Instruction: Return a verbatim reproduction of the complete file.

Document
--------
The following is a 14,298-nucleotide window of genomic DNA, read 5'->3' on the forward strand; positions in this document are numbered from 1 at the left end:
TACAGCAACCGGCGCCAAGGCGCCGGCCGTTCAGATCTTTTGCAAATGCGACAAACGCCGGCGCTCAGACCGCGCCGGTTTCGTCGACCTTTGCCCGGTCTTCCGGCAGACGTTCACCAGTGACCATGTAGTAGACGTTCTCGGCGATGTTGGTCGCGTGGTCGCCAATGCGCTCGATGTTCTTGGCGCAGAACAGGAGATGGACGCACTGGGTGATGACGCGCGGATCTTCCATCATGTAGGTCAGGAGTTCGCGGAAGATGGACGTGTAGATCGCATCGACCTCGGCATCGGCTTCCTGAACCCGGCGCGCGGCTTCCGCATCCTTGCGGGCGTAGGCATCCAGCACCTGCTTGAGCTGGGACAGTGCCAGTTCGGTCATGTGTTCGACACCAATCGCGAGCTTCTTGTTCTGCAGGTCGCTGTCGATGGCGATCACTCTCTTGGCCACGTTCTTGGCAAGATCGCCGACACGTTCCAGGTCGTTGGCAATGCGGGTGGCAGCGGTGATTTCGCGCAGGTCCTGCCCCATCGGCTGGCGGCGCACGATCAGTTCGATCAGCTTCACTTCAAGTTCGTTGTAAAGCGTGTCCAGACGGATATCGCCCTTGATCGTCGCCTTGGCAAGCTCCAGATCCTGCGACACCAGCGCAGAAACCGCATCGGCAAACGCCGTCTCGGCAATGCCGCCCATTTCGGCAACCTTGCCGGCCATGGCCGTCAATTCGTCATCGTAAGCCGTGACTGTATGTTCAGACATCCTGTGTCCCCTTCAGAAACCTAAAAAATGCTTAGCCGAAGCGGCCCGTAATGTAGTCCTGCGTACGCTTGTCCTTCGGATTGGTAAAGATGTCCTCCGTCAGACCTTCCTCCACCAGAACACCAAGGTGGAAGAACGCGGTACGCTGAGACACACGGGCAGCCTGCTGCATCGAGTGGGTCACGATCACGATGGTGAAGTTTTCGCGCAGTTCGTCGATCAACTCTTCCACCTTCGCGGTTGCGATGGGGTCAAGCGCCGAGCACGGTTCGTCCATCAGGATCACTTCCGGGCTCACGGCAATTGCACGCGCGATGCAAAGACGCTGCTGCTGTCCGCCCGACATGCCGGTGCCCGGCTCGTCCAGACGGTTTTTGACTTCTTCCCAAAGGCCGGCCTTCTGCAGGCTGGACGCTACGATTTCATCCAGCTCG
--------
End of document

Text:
The following is a 14,298-nucleotide window of genomic DNA, read 5'->3' on the forward strand; positions in this document are numbered from 1 at the left end:
TACAGCAACCGGCGCCAAGGCGCCGGCCGTTCAGATCTTTTGCAAATGCGACAAACGCCGGCGCTCAGACCGCGCCGGTTTCGTCGACCTTTGCCCGGTCTTCCGGCAGACGTTCACCAGTGACCATGTAGTAGACGTTCTCGGCGATGTTGGTCGCGTGGTCGCCAATGCGCTCGATGTTCTTGGCGCAGAACAGGAGATGGACGCACTGGGTGATGACGCGCGGATCTTCCATCATGTAGGTCAGGAGTTCGCGGAAGATGGACGTGTAGATCGCATCGACCTCGGCATCGGCTTCCTGAACCCGGCGCGCGGCTTCCGCATCCTTGCGGGCGTAGGCATCCAGCACCTGCTTGAGCTGGGACAGTGCCAGTTCGGTCATGTGTTCGACACCAATCGCGAGCTTCTTGTTCTGCAGGTCGCTGTCGATGGCGATCACTCTCTTGGCCACGTTCTTGGCAAGATCGCCGACACGTTCCAGGTCGTTGGCAATGCGGGTGGCAGCGGTGATTTCGCGCAGGTCCTGCCCCATCGGCTGGCGGCGCACGATCAGTTCGATCAGCTTCACTTCAAGTTCGTTGTAAAGCGTGTCCAGACGGATATCGCCCTTGATCGTCGCCTTGGCAAGCTCCAGATCCTGCGACACCAGCGCAGAAACCGCATCGGCAAACGCCGTCTCGGCAATGCCGCCCATTTCGGCAACCTTGCCGGCCATGGCCGTCAATTCGTCATCGTAAGCCGTGACTGTATGTTCAGACATCCTGTGTCCCCTTCAGAAACCTAAAAAATGCTTAGCCGAAGCGGCCCGTAATGTAGTCCTGCGTACGCTTGTCCTTCGGATTGGTAAAGATGTCCTCCGTCAGACCTTCCTCCACCAGAACACCAAGGTGGAAGAACGCGGTACGCTGAGACACACGGGCAGCCTGCTGCATCGAGTGGGTCACGATCACGATGGTGAAGTTTTCGCGCAGTTCGTCGATCAACTCTTCCACCTTCGCGGTTGCGATGGGGTCAAGCGCCGAGCACGGTTCGTCCATCAGGATCACTTCCGGGCTCACGGCAATTGCACGCGCGATGCAAAGACGCTGCTGCTGTCCGCCCGACATGCCGGTGCCCGGCTCGTCCAGACGGTTTTTGACTTCTTCCCAAAGGCCGGCCTTCTGCAGGCTGGACGCTACGATTTCATCCAGCTCG